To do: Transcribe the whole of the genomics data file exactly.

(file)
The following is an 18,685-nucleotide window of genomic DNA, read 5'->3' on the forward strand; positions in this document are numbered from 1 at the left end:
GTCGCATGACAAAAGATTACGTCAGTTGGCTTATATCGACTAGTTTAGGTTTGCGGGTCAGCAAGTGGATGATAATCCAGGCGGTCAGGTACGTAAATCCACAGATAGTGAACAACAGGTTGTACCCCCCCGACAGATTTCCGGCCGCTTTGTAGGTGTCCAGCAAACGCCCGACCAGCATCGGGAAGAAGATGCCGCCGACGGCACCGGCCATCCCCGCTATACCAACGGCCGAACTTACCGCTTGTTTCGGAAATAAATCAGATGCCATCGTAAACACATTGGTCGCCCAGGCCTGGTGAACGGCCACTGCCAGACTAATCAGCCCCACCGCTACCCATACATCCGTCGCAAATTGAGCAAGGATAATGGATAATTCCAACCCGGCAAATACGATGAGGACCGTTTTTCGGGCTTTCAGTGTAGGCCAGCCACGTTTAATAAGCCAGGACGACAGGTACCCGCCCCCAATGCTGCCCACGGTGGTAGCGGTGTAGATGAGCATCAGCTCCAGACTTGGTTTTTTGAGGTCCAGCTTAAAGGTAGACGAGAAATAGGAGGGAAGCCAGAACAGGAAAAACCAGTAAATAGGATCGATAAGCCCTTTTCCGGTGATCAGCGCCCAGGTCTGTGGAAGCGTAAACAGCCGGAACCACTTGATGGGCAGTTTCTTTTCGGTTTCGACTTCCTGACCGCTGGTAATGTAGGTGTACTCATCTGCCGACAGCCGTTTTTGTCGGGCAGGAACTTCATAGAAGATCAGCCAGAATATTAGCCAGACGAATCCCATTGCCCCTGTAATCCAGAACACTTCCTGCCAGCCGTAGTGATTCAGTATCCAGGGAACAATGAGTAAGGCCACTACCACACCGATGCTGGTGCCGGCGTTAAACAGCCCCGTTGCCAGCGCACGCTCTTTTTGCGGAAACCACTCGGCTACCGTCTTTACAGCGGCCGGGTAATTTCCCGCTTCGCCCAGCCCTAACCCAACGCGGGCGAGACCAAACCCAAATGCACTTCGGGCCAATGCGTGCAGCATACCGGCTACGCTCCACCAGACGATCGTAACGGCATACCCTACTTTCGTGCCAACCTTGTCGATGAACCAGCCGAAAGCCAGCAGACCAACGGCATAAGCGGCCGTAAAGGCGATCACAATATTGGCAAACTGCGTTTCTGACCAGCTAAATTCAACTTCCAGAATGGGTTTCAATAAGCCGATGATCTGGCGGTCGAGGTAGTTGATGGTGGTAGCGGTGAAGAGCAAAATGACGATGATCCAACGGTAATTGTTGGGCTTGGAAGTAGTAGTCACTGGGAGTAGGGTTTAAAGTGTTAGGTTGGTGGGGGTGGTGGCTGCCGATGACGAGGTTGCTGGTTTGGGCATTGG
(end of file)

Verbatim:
The following is an 18,685-nucleotide window of genomic DNA, read 5'->3' on the forward strand; positions in this document are numbered from 1 at the left end:
GTCGCATGACAAAAGATTACGTCAGTTGGCTTATATCGACTAGTTTAGGTTTGCGGGTCAGCAAGTGGATGATAATCCAGGCGGTCAGGTACGTAAATCCACAGATAGTGAACAACAGGTTGTACCCCCCCGACAGATTTCCGGCCGCTTTGTAGGTGTCCAGCAAACGCCCGACCAGCATCGGGAAGAAGATGCCGCCGACGGCACCGGCCATCCCCGCTATACCAACGGCCGAACTTACCGCTTGTTTCGGAAATAAATCAGATGCCATCGTAAACACATTGGTCGCCCAGGCCTGGTGAACGGCCACTGCCAGACTAATCAGCCCCACCGCTACCCATACATCCGTCGCAAATTGAGCAAGGATAATGGATAATTCCAACCCGGCAAATACGATGAGGACCGTTTTTCGGGCTTTCAGTGTAGGCCAGCCACGTTTAATAAGCCAGGACGACAGGTACCCGCCCCCAATGCTGCCCACGGTGGTAGCGGTGTAGATGAGCATCAGCTCCAGACTTGGTTTTTTGAGGTCCAGCTTAAAGGTAGACGAGAAATAGGAGGGAAGCCAGAACAGGAAAAACCAGTAAATAGGATCGATAAGCCCTTTTCCGGTGATCAGCGCCCAGGTCTGTGGAAGCGTAAACAGCCGGAACCACTTGATGGGCAGTTTCTTTTCGGTTTCGACTTCCTGACCGCTGGTAATGTAGGTGTACTCATCTGCCGACAGCCGTTTTTGTCGGGCAGGAACTTCATAGAAGATCAGCCAGAATATTAGCCAGACGAATCCCATTGCCCCTGTAATCCAGAACACTTCCTGCCAGCCGTAGTGATTCAGTATCCAGGGAACAATGAGTAAGGCCACTACCACACCGATGCTGGTGCCGGCGTTAAACAGCCCCGTTGCCAGCGCACGCTCTTTTTGCGGAAACCACTCGGCTACCGTCTTTACAGCGGCCGGGTAATTTCCCGCTTCGCCCAGCCCTAACCCAACGCGGGCGAGACCAAACCCAAATGCACTTCGGGCCAATGCGTGCAGCATACCGGCTACGCTCCACCAGACGATCGTAACGGCATACCCTACTTTCGTGCCAACCTTGTCGATGAACCAGCCGAAAGCCAGCAGACCAACGGCATAAGCGGCCGTAAAGGCGATCACAATATTGGCAAACTGCGTTTCTGACCAGCTAAATTCAACTTCCAGAATGGGTTTCAATAAGCCGATGATCTGGCGGTCGAGGTAGTTGATGGTGGTAGCGGTGAAGAGCAAAATGACGATGATCCAACGGTAATTGTTGGGCTTGGAAGTAGTAGTCACTGGGAGTAGGGTTTAAAGTGTTAGGTTGGTGGGGGTGGTGGCTGCCGATGACGAGGTTGCTGGTTTGGGCATTGG